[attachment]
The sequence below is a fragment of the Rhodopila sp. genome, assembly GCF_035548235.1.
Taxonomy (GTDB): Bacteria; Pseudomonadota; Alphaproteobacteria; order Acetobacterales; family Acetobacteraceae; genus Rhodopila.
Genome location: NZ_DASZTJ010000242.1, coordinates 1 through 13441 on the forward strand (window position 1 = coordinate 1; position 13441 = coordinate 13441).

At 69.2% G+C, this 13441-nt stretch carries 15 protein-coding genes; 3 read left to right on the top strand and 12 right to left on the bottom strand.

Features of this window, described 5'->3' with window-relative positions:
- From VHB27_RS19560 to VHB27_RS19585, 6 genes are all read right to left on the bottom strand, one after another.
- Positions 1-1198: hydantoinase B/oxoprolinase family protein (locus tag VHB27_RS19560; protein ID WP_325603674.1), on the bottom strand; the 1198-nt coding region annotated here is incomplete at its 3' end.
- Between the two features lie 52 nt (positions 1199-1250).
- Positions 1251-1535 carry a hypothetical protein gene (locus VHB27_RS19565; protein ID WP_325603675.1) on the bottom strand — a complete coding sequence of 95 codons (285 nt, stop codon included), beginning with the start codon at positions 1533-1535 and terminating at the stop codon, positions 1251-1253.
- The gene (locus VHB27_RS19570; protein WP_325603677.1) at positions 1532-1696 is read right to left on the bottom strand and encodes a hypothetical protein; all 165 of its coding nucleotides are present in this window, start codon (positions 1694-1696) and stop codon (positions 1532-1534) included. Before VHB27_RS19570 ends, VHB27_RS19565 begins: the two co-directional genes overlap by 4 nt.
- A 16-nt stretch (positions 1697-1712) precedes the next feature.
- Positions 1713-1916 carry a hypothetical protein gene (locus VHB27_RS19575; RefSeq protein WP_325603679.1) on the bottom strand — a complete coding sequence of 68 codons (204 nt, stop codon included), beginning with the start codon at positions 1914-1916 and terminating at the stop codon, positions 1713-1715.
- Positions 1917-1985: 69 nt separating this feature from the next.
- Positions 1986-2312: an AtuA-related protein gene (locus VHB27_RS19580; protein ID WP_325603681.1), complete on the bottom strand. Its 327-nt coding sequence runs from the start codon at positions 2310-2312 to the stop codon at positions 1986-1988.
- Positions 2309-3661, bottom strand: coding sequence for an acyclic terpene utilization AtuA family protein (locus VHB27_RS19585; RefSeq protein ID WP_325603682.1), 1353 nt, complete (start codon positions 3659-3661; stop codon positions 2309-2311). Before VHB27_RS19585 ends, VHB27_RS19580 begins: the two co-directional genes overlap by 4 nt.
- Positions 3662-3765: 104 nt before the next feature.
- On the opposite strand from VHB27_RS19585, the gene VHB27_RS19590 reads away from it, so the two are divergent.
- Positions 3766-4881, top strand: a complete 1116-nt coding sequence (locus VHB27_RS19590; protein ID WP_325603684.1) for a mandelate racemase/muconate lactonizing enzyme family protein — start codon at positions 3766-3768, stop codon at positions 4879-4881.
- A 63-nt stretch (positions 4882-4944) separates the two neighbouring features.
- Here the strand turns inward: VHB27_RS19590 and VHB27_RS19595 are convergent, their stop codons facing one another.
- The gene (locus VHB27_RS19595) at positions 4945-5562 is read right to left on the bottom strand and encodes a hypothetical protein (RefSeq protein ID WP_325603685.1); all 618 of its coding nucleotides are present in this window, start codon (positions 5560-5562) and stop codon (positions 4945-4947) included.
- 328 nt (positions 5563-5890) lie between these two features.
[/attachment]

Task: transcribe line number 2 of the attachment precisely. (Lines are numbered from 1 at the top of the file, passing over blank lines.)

Taxonomy (GTDB): Bacteria; Pseudomonadota; Alphaproteobacteria; order Acetobacterales; family Acetobacteraceae; genus Rhodopila.